Most Beautiful Yet Sad Border Moment Saturday

On Friday the Canada and United States of America border was slated to close after a conversation was held between Canadian Prime Minister Justin Trudeau and American President Donald Trump earlier in the week.

After having an exchange with my editors over a neat opportunity to cover it, I went down to St. Stephen on Friday. The border closing was set to happen Friday night at 1159PM and it did.

The towns of St. Stephen, New Brunswick, and Calais, Maine are located right next to each other with a bridge in-between. They share a lot of things including infrastructure….more on this later. But with the two communities soo close, not only do they share a bridge in between but a community. The communities are so far apart in terms of the country but so close in terms of geography.

On Saturday my assignment was to capture unique exchanges around the border. I went to the RBC in St. Stephen’s and waited inside my SUV. With the requirement of having to maintain a 6 meter distance between us, I brought my Canon 70-200 & Canon 300mm. I wanted a zoom lens to give me the distance between myself and anyone I was photographing as well as compacting the background.

I observed the cars in the parking lot coming and going. Lots were coming in and leaving. Every 2-3 minutes, it seemed, someone would be walking along the path in St. Stephen, NB. On the Calais, Maine side, not so much. I observed cars coming and going to the park on their side but no one got out.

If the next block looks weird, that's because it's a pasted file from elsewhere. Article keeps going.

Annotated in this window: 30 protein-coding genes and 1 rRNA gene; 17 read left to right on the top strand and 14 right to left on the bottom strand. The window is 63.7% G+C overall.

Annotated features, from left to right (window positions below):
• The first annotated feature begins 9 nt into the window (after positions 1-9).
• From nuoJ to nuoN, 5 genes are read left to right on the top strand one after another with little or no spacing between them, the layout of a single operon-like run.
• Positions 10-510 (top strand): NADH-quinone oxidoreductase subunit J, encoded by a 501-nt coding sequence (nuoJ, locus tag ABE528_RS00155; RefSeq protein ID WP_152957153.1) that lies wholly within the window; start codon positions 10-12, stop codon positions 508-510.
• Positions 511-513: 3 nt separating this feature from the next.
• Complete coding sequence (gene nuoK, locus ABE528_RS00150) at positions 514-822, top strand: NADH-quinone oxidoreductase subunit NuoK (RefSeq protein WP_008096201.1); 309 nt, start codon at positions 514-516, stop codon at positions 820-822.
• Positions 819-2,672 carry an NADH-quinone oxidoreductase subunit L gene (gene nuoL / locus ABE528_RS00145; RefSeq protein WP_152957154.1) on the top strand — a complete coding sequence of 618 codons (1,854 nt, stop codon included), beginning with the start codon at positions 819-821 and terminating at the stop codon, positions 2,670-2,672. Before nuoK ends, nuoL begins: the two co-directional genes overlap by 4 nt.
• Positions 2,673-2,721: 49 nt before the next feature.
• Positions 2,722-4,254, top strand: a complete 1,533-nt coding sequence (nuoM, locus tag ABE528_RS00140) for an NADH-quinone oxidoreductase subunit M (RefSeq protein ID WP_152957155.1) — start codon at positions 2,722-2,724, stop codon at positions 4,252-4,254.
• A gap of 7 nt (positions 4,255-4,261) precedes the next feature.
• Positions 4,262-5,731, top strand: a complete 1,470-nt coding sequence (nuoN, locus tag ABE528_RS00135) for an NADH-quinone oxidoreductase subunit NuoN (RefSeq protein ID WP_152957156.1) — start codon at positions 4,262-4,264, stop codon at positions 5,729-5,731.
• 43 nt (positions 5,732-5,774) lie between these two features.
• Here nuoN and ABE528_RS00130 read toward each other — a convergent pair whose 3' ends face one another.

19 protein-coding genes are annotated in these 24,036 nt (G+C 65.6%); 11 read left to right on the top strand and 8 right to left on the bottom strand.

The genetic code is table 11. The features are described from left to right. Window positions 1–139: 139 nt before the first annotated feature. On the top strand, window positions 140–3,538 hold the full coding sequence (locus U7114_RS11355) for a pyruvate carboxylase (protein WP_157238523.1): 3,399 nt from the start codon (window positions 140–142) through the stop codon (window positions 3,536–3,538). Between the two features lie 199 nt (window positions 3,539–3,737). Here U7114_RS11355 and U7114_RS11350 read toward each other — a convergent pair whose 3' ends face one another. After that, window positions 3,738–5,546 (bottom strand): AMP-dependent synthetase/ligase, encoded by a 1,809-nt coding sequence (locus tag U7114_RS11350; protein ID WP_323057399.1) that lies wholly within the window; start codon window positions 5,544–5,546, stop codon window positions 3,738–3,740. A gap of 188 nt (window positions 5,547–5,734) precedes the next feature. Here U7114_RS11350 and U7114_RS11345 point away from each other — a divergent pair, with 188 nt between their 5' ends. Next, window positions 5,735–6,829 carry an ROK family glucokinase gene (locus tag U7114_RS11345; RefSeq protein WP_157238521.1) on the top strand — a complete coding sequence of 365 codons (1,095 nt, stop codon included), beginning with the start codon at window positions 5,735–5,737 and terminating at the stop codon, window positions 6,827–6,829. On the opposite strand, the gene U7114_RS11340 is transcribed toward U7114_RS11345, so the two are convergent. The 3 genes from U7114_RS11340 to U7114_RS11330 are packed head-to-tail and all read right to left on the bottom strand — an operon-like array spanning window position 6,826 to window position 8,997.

Enter Ann Billingsley (from St. Stephen, NB, Canada) and her boyfriend Gregg Hornbrook (from Calais, Maine, USA). They live on opposite sides of the border and with the border crossing are preventing them from seeing one another, up close that is.

So as I noticed Ann in her car talking on the phone, I was hopeful that there would be someone on the other side of the river. And sure enough, Gregg was there. After waiting….and waiting…and waiting some more, Ann got out of her car and extended a wave. It was the most beautiful and yet sad thing all in once.

Great I thought! I got what I wanted however I didn’t have her or his name. And I really wanted it but didn’t want to disobey the 2 meter COVID-19 rule.

Afterward, she jumped into her vehicle. I grabbed a piece of paper from my SUV writing please text or call when you can. Shortly thereafter, she did.

This was an incredibly beautiful and sad moment all in one.

As seen in The Globe and Mail.

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John Morris is a Atlantic Canada based speciality photographer who freezes time utilizing digital cameras. John is also a best selling author and publishes new books yearly.